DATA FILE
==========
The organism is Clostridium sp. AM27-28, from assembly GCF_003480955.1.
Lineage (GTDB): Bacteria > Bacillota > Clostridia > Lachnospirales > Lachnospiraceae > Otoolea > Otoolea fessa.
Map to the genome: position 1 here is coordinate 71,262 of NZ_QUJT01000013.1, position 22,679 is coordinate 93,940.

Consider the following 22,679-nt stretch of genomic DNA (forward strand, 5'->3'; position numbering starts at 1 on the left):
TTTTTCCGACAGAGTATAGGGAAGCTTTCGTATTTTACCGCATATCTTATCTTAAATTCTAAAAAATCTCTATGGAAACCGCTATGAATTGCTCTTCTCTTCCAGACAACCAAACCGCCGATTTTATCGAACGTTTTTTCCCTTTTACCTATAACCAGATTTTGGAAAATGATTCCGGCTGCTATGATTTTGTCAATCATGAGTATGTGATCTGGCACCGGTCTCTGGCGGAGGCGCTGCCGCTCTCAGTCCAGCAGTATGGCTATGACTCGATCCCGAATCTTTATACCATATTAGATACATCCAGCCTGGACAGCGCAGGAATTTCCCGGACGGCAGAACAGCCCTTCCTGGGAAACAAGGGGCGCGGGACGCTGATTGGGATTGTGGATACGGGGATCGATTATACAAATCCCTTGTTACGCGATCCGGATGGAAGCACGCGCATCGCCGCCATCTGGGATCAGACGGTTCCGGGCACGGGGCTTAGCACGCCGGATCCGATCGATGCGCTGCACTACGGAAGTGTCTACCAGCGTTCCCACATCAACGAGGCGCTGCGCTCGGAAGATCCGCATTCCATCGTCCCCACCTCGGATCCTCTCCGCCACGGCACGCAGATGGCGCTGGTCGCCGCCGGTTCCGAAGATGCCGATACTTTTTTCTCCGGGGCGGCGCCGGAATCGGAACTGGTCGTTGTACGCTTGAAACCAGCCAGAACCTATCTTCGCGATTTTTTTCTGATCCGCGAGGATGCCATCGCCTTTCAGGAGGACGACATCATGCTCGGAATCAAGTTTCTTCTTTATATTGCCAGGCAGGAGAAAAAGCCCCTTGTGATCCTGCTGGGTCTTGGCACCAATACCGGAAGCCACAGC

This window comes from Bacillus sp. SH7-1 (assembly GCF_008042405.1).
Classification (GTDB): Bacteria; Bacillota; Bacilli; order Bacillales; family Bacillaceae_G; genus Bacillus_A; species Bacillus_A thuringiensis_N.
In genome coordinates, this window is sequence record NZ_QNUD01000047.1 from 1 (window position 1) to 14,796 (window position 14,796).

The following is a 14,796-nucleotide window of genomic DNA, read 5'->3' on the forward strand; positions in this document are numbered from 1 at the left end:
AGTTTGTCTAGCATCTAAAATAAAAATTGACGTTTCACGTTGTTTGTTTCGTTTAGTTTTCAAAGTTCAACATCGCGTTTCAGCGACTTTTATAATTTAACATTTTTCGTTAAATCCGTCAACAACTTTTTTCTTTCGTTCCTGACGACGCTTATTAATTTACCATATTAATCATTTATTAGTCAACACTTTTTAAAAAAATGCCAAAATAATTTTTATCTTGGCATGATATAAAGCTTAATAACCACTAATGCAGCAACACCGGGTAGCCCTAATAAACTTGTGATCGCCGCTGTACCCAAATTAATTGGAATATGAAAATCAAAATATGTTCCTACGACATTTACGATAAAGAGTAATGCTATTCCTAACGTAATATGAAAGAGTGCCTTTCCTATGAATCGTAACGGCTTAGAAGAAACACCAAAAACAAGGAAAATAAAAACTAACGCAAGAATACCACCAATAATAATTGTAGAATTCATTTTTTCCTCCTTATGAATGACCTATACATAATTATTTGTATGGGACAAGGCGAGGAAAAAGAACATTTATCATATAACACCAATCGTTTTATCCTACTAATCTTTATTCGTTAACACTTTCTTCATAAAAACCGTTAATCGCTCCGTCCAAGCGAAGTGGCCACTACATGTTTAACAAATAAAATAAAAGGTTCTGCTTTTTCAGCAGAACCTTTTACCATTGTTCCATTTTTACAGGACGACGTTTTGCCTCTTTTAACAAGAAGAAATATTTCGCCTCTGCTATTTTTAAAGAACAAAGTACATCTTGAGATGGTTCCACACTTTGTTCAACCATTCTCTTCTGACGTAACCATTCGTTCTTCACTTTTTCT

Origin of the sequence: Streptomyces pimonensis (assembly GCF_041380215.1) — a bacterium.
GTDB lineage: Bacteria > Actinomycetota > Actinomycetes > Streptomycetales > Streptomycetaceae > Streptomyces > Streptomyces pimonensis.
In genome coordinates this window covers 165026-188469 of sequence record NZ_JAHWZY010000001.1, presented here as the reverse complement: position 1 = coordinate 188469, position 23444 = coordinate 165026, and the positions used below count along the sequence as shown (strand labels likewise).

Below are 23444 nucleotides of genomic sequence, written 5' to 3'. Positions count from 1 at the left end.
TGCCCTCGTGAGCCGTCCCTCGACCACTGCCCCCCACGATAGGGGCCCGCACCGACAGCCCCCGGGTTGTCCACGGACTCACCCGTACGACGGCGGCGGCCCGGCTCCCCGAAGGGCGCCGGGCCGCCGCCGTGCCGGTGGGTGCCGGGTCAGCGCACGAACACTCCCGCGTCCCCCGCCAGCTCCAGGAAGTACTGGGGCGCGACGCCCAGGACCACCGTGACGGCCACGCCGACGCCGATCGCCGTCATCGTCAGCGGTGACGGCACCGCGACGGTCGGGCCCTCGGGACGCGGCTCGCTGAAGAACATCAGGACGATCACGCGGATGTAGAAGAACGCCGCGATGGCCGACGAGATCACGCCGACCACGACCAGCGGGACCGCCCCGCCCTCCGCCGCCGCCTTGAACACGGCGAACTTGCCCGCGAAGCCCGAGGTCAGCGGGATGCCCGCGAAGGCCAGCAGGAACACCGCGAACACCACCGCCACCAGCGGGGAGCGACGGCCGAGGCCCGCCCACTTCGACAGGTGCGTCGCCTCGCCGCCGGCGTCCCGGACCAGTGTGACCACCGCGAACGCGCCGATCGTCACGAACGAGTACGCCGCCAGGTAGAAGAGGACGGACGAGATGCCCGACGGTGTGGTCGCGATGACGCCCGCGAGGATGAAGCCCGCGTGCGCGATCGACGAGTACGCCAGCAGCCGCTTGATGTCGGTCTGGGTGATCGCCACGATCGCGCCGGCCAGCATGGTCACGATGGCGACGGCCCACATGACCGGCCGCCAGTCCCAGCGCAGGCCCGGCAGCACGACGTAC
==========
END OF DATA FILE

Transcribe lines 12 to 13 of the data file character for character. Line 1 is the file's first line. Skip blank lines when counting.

GTDB lineage: Bacteria > Actinomycetota > Actinomycetes > Streptomycetales > Streptomycetaceae > Streptomyces > Streptomyces pimonensis.
In genome coordinates this window covers 165026-188469 of sequence record NZ_JAHWZY010000001.1, presented here as the reverse complement: position 1 = coordinate 188469, position 23444 = coordinate 165026, and the positions used below count along the sequence as shown (strand labels likewise).